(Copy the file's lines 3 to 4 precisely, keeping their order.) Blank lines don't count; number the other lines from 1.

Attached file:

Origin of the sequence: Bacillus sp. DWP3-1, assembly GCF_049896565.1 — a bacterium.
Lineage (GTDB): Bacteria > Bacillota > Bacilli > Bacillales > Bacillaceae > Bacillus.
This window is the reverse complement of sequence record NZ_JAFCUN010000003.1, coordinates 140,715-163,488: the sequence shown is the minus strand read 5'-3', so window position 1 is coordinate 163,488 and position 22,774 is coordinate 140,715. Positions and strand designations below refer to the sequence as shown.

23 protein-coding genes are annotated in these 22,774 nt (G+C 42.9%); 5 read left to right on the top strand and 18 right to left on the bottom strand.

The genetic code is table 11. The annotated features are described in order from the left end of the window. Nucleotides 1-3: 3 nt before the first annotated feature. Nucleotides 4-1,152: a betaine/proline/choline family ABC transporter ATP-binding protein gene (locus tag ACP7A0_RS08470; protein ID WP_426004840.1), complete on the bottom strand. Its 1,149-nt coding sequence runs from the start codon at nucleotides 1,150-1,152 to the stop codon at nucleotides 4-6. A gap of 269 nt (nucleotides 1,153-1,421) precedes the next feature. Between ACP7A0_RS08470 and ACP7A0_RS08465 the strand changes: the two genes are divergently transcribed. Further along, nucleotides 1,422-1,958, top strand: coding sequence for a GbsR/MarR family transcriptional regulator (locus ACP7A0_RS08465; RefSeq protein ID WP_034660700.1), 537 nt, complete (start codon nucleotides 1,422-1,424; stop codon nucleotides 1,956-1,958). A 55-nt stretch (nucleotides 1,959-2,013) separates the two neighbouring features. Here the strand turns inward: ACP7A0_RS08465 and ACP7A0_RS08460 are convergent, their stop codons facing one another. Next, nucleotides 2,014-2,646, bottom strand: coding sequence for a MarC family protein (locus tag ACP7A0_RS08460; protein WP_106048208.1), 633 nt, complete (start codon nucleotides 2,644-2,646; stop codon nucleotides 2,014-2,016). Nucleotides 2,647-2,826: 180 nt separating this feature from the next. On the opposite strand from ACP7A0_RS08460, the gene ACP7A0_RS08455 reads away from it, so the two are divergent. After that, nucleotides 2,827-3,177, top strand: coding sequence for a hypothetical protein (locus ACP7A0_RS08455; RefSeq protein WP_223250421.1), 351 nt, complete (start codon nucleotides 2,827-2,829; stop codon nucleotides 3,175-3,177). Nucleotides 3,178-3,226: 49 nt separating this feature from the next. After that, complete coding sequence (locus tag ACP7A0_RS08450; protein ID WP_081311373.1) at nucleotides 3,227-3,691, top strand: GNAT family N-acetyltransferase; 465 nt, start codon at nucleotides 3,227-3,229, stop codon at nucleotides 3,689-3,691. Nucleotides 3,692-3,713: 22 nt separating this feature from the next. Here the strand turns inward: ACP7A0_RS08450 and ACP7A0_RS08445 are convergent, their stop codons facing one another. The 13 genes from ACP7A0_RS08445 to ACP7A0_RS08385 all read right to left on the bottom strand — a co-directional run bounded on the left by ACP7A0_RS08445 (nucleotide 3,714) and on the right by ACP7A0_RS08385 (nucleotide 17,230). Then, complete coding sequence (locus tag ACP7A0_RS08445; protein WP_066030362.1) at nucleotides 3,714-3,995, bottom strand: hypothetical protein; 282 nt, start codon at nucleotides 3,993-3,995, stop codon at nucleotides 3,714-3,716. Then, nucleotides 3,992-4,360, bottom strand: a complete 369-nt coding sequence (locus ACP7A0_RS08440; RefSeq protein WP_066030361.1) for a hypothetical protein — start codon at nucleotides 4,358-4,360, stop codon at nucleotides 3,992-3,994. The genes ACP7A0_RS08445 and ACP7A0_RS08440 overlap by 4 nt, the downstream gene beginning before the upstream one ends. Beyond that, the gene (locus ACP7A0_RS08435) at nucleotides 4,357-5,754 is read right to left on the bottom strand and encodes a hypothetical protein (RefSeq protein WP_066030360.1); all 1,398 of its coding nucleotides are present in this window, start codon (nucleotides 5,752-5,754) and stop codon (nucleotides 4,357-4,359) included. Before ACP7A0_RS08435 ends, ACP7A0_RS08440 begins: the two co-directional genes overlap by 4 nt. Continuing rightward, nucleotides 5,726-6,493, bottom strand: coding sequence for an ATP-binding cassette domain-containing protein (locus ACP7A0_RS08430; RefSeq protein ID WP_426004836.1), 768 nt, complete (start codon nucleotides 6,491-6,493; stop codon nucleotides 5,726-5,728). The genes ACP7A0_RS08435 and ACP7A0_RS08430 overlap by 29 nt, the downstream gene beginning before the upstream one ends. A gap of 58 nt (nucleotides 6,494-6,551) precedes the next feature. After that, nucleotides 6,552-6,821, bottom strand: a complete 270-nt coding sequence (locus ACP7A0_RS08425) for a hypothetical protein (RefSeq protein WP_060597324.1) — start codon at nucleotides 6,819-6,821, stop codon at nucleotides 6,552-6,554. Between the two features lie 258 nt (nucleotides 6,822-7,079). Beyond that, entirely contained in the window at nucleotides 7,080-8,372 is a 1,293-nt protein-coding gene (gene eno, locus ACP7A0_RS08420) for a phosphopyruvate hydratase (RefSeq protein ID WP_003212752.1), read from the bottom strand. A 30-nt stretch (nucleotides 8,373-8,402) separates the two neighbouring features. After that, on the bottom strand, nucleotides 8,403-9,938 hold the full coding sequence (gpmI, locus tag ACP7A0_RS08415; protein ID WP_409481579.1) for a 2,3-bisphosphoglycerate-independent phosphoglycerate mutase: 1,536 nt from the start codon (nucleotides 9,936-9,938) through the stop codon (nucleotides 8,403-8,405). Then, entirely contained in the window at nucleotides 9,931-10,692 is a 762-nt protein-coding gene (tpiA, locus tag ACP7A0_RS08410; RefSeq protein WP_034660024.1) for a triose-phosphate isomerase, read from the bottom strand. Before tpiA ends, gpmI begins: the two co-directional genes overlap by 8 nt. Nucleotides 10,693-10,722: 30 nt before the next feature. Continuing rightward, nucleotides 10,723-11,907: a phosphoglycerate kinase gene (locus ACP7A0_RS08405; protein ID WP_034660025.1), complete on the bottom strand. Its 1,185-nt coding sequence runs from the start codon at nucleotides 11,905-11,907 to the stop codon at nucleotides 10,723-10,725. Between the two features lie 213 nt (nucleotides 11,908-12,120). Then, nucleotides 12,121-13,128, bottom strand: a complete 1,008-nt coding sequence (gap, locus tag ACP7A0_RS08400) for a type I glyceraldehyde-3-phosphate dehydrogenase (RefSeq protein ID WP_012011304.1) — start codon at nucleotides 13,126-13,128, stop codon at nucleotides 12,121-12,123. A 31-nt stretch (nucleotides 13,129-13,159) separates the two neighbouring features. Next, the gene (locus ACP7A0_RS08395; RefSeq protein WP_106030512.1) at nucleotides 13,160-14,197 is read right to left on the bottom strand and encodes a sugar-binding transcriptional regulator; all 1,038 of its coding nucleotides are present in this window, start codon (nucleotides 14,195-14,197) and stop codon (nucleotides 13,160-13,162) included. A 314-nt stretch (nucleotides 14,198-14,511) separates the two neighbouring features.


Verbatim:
This window is the reverse complement of sequence record NZ_JAFCUN010000003.1, coordinates 140,715-163,488: the sequence shown is the minus strand read 5'-3', so window position 1 is coordinate 163,488 and position 22,774 is coordinate 140,715. Positions and strand designations below refer to the sequence as shown.

23 protein-coding genes are annotated in these 22,774 nt (G+C 42.9%); 5 read left to right on the top strand and 18 right to left on the bottom strand.